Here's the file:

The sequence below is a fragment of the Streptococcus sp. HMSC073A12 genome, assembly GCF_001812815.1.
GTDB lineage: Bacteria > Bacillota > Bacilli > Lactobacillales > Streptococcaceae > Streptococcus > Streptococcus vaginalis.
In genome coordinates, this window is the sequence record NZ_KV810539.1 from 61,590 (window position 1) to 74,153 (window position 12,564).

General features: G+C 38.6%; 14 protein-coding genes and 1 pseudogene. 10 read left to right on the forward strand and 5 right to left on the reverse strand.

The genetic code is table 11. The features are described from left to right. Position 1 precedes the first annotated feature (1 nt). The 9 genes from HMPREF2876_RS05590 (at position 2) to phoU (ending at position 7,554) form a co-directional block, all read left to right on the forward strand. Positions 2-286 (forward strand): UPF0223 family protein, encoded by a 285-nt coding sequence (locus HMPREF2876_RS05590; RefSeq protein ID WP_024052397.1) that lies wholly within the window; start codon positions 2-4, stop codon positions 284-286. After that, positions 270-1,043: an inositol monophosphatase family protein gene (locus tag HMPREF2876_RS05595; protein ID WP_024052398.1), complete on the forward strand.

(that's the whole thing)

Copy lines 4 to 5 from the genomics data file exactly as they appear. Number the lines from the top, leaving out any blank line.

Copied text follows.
General features: G+C 38.6%; 14 protein-coding genes and 1 pseudogene. 10 read left to right on the forward strand and 5 right to left on the reverse strand.

The genetic code is table 11. The features are described from left to right. Position 1 precedes the first annotated feature (1 nt). The 9 genes from HMPREF2876_RS05590 (at position 2) to phoU (ending at position 7,554) form a co-directional block, all read left to right on the forward strand. Positions 2-286 (forward strand): UPF0223 family protein, encoded by a 285-nt coding sequence (locus HMPREF2876_RS05590; RefSeq protein ID WP_024052397.1) that lies wholly within the window; start codon positions 2-4, stop codon positions 284-286. After that, positions 270-1,043: an inositol monophosphatase family protein gene (locus tag HMPREF2876_RS05595; protein ID WP_024052398.1), complete on the forward strand.